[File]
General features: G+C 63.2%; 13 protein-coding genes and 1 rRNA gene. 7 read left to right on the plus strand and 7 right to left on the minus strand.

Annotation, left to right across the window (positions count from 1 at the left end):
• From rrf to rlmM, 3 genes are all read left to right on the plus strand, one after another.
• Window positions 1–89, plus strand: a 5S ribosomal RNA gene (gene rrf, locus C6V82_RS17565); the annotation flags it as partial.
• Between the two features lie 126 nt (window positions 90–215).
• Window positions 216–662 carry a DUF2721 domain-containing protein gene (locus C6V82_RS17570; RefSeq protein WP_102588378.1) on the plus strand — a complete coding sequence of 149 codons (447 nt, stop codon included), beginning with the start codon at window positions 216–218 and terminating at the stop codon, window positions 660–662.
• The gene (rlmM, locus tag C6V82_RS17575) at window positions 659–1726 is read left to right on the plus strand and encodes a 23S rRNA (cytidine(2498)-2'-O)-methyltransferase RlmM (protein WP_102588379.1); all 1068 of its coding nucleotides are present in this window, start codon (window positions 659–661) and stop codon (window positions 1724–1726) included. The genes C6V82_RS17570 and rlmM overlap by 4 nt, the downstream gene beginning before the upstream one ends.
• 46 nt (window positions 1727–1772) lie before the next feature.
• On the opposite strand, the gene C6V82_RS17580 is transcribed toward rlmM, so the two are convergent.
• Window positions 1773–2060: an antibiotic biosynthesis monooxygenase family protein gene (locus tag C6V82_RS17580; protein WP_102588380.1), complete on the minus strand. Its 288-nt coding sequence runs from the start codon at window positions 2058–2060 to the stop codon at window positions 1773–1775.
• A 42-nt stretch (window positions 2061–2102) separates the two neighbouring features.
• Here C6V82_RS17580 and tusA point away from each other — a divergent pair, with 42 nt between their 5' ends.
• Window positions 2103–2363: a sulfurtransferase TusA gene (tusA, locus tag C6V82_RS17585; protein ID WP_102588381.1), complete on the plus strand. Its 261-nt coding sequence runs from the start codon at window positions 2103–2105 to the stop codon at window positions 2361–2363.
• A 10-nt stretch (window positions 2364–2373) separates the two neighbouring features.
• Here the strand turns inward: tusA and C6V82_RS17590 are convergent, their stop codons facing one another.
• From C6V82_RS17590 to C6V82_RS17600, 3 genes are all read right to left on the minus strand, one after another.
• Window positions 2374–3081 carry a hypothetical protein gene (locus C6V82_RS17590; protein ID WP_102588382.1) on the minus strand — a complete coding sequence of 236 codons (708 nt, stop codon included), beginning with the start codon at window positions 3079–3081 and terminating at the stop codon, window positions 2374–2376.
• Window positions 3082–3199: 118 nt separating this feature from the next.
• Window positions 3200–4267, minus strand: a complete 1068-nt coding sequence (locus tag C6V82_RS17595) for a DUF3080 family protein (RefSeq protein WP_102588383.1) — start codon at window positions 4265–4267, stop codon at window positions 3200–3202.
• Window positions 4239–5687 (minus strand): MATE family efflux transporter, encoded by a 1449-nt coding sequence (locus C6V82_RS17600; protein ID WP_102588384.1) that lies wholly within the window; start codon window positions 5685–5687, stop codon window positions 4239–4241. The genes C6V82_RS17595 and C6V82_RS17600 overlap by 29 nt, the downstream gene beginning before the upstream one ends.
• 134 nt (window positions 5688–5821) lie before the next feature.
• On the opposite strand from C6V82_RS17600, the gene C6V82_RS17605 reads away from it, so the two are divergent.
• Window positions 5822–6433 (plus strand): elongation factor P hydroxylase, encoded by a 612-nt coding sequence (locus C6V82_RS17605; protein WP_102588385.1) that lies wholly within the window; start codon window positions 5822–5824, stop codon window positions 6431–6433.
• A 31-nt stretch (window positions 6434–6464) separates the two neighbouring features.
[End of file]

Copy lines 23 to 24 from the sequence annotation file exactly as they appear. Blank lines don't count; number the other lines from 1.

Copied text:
• Window positions 5822–6433 (plus strand): elongation factor P hydroxylase, encoded by a 612-nt coding sequence (locus C6V82_RS17605; protein WP_102588385.1) that lies wholly within the window; start codon window positions 5822–5824, stop codon window positions 6431–6433.
• A 31-nt stretch (window positions 6434–6464) separates the two neighbouring features.